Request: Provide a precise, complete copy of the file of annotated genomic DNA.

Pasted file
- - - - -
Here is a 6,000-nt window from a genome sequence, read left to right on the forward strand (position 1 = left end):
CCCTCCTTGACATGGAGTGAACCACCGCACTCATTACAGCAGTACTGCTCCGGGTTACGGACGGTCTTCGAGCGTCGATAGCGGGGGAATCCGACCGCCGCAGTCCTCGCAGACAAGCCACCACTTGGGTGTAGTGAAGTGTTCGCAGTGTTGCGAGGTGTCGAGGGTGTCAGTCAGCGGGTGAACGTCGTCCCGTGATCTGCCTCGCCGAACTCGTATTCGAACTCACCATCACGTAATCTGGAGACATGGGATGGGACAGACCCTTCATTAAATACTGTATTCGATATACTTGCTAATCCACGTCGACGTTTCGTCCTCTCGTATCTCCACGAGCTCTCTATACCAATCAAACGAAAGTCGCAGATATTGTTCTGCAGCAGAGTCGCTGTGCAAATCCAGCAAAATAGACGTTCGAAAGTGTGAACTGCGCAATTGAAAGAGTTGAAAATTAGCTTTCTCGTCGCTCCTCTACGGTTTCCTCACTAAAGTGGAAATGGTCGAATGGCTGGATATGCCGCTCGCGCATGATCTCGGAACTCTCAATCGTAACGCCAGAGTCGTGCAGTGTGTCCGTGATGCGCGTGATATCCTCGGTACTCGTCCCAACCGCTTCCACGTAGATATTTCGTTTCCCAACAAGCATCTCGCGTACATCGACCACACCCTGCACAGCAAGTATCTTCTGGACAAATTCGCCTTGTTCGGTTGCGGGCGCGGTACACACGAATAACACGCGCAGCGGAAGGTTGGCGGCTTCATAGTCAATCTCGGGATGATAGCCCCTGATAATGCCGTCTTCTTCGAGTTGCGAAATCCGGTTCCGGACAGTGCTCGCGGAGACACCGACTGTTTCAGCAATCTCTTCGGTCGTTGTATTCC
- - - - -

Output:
Here is a 6,000-nt window from a genome sequence, read left to right on the forward strand (position 1 = left end):
CCCTCCTTGACATGGAGTGAACCACCGCACTCATTACAGCAGTACTGCTCCGGGTTACGGACGGTCTTCGAGCGTCGATAGCGGGGGAATCCGACCGCCGCAGTCCTCGCAGACAAGCCACCACTTGGGTGTAGTGAAGTGTTCGCAGTGTTGCGAGGTGTCGAGGGTGTCAGTCAGCGGGTGAACGTCGTCCCGTGATCTGCCTCGCCGAACTCGTATTCGAACTCACCATCACGTAATCTGGAGACATGGGATGGGACAGACCCTTCATTAAATACTGTATTCGATATACTTGCTAATCCACGTCGACGTTTCGTCCTCTCGTATCTCCACGAGCTCTCTATACCAATCAAACGAAAGTCGCAGATATTGTTCTGCAGCAGAGTCGCTGTGCAAATCCAGCAAAATAGACGTTCGAAAGTGTGAACTGCGCAATTGAAAGAGTTGAAAATTAGCTTTCTCGTCGCTCCTCTACGGTTTCCTCACTAAAGTGGAAATGGTCGAATGGCTGGATATGCCGCTCGCGCATGATCTCGGAACTCTCAATCGTAACGCCAGAGTCGTGCAGTGTGTCCGTGATGCGCGTGATATCCTCGGTACTCGTCCCAACCGCTTCCACGTAGATATTTCGTTTCCCAACAAGCATCTCGCGTACATCGACCACACCCTGCACAGCAAGTATCTTCTGGACAAATTCGCCTTGTTCGGTTGCGGGCGCGGTACACACGAATAACACGCGCAGCGGAAGGTTGGCGGCTTCATAGTCAATCTCGGGATGATAGCCCCTGATAATGCCGTCTTCTTCGAGTTGCGAAATCCGGTTCCGGACAGTGCTCGCGGAGACACCGACTGTTTCAGCAATCTCTTCGGTCGTTGTATTCC